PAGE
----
Blue Dog Democrats to Lift Their Legs on Healthcare Reform

Sometimes, it’s hard to tell if the Blue Dogs are yellow, or just stupid.  The 98 pound weaklings of the Democratic Party51947543 are already signaling their willingnedd to roll over and play dead on a key aspect of healthcare reform:

These officials said drafters of the legislation will include a government-run insurance option as well as plans offered by private companies. The government option draws near-unanimous opposition from Republicans and provokes concerns among many Democrats, as well, although President Barack Obama has spoken out in favor of it.

For those of youwho don’t speak Democratese, “provokes concerns” means “causes fainting spells.”

What problem do the Republicans and their azure canine playmates have with the public option?

Equally troublesome politically is the issue of a government insurance option. Critics argue it would render private companies unable to compete, and it has emerged as a key sticking point in the Democratic search for a bipartisan plan in the Senate.

Wait, I thought a government-run plan would be a horrible disaster that would have patients lined up at clinics like Soviet bread lines, forcing them to see government-approved butchers instead of their own trusted physicians, and feature heartless bureaucrats denying lifesaving treatment.  Private insurance companies couldn’t compete with that?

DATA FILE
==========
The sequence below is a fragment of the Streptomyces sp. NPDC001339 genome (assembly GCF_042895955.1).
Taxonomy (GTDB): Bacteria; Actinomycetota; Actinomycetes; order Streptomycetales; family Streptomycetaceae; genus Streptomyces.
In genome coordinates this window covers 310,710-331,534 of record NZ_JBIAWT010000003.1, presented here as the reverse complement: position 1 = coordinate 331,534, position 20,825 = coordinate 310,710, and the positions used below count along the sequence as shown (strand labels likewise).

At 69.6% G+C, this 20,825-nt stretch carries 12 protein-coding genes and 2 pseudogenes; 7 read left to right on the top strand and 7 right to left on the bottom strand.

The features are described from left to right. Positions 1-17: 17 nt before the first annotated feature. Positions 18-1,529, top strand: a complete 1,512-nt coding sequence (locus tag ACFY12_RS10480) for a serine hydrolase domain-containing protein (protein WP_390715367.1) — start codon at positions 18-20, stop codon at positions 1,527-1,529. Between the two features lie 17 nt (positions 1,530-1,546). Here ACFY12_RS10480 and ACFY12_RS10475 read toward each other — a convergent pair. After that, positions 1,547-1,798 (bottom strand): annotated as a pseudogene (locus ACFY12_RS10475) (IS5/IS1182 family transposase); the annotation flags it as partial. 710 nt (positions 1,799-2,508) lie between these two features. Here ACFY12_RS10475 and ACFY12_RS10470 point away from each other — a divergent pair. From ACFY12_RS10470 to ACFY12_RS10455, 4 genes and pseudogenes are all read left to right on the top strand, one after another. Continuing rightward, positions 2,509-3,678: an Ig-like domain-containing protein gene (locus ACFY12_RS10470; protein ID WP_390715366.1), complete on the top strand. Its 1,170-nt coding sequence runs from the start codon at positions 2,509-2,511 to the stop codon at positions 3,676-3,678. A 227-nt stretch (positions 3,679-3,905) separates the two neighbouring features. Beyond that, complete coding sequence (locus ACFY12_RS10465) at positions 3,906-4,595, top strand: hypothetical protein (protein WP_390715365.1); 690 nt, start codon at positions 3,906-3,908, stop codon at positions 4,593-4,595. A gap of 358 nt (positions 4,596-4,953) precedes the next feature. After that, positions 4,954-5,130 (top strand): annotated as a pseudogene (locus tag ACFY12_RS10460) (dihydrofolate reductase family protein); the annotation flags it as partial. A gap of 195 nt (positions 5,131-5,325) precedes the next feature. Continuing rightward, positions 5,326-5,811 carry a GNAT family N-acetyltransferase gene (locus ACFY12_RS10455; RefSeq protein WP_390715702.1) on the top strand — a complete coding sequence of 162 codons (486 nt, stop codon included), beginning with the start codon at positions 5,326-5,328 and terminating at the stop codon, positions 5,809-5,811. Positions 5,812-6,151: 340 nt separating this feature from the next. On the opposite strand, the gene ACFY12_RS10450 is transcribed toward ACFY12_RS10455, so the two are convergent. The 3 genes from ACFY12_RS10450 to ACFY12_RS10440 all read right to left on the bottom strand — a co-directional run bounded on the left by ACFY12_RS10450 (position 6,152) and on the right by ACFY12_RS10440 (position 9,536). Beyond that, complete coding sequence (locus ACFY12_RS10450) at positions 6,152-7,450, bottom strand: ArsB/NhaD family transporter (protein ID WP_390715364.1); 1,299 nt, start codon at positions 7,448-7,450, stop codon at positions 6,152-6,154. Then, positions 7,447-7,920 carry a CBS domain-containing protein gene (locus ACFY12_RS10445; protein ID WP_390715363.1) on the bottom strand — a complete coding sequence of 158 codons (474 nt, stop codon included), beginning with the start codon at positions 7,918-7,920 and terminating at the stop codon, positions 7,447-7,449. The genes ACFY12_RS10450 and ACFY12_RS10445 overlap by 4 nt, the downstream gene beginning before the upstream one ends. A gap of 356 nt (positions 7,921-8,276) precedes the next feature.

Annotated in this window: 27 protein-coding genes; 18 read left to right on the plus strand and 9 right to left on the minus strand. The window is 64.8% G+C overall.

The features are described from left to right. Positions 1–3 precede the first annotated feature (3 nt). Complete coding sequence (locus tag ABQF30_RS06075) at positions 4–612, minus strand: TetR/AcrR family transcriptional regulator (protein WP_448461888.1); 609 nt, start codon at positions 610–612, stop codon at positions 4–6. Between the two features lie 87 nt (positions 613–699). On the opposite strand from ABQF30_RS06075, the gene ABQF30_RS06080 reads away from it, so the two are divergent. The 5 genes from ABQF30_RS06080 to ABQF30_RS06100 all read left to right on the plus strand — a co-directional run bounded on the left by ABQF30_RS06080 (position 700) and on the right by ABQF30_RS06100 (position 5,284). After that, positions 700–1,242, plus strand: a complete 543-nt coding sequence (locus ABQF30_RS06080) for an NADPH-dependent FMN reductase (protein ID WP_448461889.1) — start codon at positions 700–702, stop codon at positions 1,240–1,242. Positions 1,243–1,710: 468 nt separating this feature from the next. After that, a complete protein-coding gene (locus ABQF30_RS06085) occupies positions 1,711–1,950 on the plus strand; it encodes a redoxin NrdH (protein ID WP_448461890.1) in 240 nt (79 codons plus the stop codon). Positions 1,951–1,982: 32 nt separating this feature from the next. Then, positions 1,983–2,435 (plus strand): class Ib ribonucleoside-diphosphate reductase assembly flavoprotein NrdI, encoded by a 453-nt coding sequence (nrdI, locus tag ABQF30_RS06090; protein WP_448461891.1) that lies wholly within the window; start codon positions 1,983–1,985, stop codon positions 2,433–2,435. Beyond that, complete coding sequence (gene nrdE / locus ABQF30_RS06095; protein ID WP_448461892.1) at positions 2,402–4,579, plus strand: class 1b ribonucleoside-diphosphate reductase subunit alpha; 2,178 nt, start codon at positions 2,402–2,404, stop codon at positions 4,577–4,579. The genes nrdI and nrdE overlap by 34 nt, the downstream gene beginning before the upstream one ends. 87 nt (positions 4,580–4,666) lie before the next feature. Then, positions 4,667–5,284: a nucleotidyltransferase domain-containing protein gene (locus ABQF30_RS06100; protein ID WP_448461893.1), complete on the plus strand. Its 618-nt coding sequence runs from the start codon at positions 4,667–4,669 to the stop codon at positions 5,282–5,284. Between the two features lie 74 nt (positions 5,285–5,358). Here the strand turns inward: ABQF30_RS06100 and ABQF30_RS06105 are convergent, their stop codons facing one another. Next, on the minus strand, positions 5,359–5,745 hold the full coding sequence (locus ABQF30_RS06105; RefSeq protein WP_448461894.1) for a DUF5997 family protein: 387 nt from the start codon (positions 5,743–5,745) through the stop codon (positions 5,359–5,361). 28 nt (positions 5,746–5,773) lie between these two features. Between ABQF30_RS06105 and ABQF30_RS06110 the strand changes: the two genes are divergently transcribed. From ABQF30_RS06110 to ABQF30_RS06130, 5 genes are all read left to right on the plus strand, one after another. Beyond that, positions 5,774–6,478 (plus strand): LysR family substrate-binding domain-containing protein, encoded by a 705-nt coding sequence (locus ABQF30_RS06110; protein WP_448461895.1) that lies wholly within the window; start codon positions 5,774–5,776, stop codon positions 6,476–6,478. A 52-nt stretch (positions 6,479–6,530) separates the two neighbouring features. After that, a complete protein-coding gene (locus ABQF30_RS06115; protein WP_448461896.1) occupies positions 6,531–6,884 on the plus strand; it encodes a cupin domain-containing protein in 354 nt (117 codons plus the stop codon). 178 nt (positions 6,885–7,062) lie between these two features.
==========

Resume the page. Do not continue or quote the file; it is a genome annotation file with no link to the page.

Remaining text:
I plan to write a whole lot more about healthcare this week, so I won’t go too deeply into it here, but a public option is key to achieving the best possible outcome, short of single-payer.

If house democrats are “concerned” about a public option, it means they either don’t lke the idea (meaning they’re morons), they don’t want to piss off insurance companies (warmer), or they don’t think they can get the votes (Bingo!).

These are people who refuse to show leadership, while simultaneously refusing to allow it.  They’re the little kid sitting on third base, crying, while the rest of us wait to resume the game.

Passing healthcare reform should be the easiest thing in the world.  The GOP playbook on this is written in crayon, and in large print.

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12 Comments

  1. And the current state of healthcare is working so well??

    Insurance companies have damn near drained us all dry, and they have put themselves in a position to decide who gets what care…

    Figures, they would fuck (oops, are we allowed to say that here?) it up…I forget, we are still dealing with a congress full of self serving yeahwhos….